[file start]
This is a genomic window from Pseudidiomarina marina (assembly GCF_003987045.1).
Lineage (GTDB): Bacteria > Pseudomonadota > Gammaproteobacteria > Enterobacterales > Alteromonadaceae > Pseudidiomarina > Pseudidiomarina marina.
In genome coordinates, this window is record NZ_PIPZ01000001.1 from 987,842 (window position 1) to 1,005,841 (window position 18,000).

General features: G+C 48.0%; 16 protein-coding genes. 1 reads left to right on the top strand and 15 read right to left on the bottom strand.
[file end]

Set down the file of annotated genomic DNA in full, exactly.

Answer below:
This is a genomic window from Pseudidiomarina marina (assembly GCF_003987045.1).
Lineage (GTDB): Bacteria > Pseudomonadota > Gammaproteobacteria > Enterobacterales > Alteromonadaceae > Pseudidiomarina > Pseudidiomarina marina.
In genome coordinates, this window is record NZ_PIPZ01000001.1 from 987,842 (window position 1) to 1,005,841 (window position 18,000).

General features: G+C 48.0%; 16 protein-coding genes. 1 reads left to right on the top strand and 15 read right to left on the bottom strand.